Whenever the government in Delhi is confronted with a crisis-and these have been bimonthly affairs ever since the showpiece Commonwealth Games of 2010 became a tale of scandalous mismanagement-Twitter has been abuzz with an inevitable question: where is Rahul Gandhi? It’s a question that can rarely be definitively answered.
whenever the government in Delhi is confronted with a crisis-and these have been bimonthly affairs ever since the showpiece Commonwealth Games of 2010 became a tale of scandalous mismanagement-Twitter has been abuzz with an inevitable question: where is Rahul Gandhi? It’s a question that can rarely be definitively answered.
Two biographies have been written about the 42-year-old vice president and heir apparent of India’s ruling Congress party. Common to both books is a curious omission: neither author interviewed or interacted with the subject, a member of Parliament whose name is often prefaced with the words “youth icon.” The Gandhis are special. The normal rules of politics don’t apply to the family. India’s democracy is chaotic and spiritedly argumentative, and the media are fiercely competitive, deeply divided on political and ideological lines, and modestly irreverent. At the same time, the incessant questioning, hectoring, and even insolence stops at the door of the Gandhi family. Sonia Gandhi, Rahul Gandhi chairperson of the Congress party, rarely subjects attendance herself to interrogation (unless it is carefully prescripted), and questioning her son, Rahul, invariably results in a polite brushoff
Rahul enjoys the highest level of security available-on par with the prime minister. Yet, queries
about his movements under the Right to Information Act are routinely declined on grounds of “security.” The point is, Rahul chooses not to get his hands dirty. This Christmas, Delhi exploded in spontaneous anger over a horrific gang rape that led to the death of the victim. There were protests that led to a bewildered police force using tear gas and water cannons. The mood soon turned antipoliti- cal, and there was resentment against the government’s emphasis on VIP security and its neglect of the safety of ordinary people. Politicians skulked inside their protected bungalows, afraid to engage with the angry youngsters who spearhead¬ ed the protests. The more clever among them expressed their sympathy through ritualized soundbites on TV, and Sonia Gandhi, it is said, met with a delegation.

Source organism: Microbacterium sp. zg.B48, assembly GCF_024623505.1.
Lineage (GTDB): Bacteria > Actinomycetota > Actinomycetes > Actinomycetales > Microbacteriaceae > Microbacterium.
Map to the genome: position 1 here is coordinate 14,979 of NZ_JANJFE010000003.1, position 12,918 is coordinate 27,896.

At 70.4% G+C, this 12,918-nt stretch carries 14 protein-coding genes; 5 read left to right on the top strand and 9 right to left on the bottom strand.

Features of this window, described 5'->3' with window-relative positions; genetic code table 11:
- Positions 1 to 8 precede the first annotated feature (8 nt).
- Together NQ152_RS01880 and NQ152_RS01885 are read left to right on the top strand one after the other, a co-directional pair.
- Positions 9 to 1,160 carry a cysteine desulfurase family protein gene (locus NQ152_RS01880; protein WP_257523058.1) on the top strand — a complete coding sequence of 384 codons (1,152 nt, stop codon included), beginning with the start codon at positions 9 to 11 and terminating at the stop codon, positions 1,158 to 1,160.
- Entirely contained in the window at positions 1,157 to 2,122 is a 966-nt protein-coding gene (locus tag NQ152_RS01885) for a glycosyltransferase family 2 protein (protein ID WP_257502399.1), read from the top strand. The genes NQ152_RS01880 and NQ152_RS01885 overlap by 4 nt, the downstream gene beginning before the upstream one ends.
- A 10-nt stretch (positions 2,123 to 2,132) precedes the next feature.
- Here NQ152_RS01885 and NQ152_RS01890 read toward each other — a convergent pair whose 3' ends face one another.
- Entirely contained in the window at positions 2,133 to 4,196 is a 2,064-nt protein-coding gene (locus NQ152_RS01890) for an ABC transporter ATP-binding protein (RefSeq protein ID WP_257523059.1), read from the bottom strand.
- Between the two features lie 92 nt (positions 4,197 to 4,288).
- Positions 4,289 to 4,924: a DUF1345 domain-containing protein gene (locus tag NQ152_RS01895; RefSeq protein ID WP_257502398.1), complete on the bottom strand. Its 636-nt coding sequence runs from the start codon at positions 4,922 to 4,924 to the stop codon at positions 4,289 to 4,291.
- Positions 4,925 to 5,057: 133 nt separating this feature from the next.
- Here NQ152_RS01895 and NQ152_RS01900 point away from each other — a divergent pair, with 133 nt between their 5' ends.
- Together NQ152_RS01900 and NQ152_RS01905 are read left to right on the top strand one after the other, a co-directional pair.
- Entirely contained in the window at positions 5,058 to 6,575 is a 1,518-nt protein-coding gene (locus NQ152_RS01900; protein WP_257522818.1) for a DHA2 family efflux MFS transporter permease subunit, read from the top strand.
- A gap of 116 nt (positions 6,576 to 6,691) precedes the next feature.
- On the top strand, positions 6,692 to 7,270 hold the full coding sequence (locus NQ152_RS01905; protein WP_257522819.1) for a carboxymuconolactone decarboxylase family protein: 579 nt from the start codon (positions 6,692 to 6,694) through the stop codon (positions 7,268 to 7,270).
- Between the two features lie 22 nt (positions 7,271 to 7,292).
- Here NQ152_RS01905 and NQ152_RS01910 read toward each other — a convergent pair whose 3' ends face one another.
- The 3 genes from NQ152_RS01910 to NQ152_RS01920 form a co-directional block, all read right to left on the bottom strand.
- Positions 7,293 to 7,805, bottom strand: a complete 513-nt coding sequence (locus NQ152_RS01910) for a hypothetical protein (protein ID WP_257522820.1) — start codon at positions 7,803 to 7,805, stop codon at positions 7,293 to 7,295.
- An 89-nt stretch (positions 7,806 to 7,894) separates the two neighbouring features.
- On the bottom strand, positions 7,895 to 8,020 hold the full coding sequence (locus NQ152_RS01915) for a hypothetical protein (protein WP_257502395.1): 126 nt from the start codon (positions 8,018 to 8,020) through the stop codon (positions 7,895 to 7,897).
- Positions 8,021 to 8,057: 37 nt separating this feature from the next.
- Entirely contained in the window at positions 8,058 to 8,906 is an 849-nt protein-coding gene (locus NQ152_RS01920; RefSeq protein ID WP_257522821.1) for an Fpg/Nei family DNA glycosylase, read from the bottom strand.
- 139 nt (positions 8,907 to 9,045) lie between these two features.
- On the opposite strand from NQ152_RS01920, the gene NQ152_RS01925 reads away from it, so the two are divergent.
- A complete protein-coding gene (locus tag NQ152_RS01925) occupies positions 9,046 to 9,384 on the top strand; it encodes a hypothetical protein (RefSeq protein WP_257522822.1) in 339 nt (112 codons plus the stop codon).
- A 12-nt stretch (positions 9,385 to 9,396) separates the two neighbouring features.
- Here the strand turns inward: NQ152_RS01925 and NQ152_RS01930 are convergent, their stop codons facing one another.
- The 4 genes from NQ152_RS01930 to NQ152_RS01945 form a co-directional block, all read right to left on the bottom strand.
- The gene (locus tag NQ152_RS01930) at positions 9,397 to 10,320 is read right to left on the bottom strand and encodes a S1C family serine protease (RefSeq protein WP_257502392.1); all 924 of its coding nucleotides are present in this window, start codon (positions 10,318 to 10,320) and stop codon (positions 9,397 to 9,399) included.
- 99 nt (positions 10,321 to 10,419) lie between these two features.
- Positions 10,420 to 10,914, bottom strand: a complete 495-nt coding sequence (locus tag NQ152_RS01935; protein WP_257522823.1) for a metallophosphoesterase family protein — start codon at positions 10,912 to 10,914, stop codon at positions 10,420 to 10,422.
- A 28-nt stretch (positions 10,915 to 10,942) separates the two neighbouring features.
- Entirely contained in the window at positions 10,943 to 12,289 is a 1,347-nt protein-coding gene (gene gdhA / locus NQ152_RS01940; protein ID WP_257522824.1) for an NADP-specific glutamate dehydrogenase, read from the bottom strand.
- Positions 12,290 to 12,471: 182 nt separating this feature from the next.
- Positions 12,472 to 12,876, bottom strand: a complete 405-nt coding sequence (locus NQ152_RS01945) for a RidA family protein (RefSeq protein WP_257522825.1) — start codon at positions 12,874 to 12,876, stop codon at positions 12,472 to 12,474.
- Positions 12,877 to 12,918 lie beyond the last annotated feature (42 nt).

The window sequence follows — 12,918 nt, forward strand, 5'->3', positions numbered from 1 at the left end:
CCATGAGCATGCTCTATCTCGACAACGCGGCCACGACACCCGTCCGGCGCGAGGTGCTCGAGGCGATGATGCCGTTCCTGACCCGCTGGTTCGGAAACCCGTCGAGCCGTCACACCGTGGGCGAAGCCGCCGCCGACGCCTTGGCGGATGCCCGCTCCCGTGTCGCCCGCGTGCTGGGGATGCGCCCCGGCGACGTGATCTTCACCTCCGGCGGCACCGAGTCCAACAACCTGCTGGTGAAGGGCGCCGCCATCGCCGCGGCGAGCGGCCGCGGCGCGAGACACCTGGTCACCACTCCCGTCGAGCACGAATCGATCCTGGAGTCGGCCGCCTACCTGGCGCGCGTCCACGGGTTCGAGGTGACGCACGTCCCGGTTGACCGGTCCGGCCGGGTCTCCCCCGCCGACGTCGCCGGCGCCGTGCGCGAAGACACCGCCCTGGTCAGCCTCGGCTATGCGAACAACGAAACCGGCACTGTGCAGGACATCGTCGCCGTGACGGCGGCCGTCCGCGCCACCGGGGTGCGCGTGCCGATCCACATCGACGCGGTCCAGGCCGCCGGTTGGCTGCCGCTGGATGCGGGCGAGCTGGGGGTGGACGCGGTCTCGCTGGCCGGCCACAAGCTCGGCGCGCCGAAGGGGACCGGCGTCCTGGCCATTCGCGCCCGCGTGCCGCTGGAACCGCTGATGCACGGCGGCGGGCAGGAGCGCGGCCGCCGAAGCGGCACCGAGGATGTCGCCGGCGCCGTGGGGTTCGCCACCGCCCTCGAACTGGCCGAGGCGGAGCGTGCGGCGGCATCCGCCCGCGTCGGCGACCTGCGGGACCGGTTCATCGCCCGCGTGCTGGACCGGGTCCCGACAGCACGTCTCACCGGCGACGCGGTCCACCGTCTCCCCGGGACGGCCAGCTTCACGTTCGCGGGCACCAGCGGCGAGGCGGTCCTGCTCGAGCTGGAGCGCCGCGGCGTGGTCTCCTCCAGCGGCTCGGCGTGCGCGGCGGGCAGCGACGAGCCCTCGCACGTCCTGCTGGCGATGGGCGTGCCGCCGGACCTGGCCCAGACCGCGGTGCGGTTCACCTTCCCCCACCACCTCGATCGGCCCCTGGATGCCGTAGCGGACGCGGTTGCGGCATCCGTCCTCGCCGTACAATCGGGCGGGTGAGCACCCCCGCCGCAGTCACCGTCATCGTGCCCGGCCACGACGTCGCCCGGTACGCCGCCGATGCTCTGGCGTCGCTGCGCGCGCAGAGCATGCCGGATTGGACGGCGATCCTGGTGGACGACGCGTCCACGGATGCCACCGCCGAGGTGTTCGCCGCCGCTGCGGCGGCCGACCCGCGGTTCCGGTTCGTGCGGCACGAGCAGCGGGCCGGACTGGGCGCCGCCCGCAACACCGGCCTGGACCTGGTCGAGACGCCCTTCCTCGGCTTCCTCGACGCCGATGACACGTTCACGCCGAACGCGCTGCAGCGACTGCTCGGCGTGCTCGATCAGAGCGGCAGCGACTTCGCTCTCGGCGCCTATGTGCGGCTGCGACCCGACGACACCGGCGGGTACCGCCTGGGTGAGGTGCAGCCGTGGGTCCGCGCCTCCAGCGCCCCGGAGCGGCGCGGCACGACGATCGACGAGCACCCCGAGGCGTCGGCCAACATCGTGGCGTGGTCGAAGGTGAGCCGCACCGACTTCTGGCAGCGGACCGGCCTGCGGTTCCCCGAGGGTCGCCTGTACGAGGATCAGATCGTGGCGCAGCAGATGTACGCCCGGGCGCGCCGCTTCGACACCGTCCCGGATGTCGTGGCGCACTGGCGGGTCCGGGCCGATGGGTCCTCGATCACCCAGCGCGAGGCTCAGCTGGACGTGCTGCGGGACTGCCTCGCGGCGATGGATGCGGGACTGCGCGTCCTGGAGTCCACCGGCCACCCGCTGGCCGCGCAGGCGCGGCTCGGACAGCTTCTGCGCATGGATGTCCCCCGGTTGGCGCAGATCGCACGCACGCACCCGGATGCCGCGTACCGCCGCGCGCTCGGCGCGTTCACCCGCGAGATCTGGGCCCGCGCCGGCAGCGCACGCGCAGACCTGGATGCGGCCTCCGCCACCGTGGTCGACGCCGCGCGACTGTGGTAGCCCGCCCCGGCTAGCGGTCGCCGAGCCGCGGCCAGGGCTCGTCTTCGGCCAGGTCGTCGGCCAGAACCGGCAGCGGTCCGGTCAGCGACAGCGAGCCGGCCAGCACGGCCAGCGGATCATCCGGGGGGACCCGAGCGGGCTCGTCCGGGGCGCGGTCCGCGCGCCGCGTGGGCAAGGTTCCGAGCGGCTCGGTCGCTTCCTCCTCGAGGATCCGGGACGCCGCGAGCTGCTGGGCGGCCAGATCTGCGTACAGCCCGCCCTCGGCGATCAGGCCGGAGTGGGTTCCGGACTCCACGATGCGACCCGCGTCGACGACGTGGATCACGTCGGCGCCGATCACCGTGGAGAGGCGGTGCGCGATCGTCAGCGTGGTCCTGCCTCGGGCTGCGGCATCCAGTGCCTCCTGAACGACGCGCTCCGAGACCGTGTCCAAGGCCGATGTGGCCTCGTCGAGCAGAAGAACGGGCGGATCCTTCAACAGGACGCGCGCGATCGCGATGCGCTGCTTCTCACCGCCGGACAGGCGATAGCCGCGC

But Rahul was nowhere to be seen. His office issued a written condolence message after the rape victim died, but there wasn’t a TV message. The reason soon became obvious: Rahul had checked out for the new year.
It seems to have become an entrenched impression: Rahul Gandhi is a dilettante whose personal calendar takes priority over politics. He hasn’t intervened on any of the subjects that preoccupy the country: the economy, Kashmir, or Pakistan, to name a few. His attendance record in Parliament is pathetic. He is a part-time politician.
Last Sunday, in response to a choreographed demand from the youth wing of the Congress party, Rahul was appointed vice president of the party. In effect, this formalized his status as the heir to his mother. It is more than likely that in the general election (due in the spring of 2014), Rahul will be put forward as the leader of the Congress party.
Rahul’s scripted acceptance speech showed an uncharacteristic cleverness. Rather than defend a beleaguered government, he went on a no-holds-barred offensive against an iniquitous, centralized, and fossilized “system” that had prevented India from reaching its full potential. He harped on “change” and promised to empower the able while protecting the weak. And, just in case anyone imagined he was disparaging his great-grandfather, grandmother, and parents (all of whom, bar his mother, were prime ministers of India), he gave his speech a mushy family touch. In fact, he described the Congress party as the “world’s biggest family.”
By the time it was over, the Congress leaders were ecstatic. “It’s our Obama moment,” gushed one voluble Cambridge-educated socialist.
Did the coddled scion rise to the occasion? Or was he merely dedicating himself to India until the next break overseas? Was it the idealism of a troubled soul, or the cynicism of an inheritor anxious to cling to the family estate called India? Next year, Indians will decide whether change has to be accompanied with dynastic continuity. The voters will, hopefully, provide the answers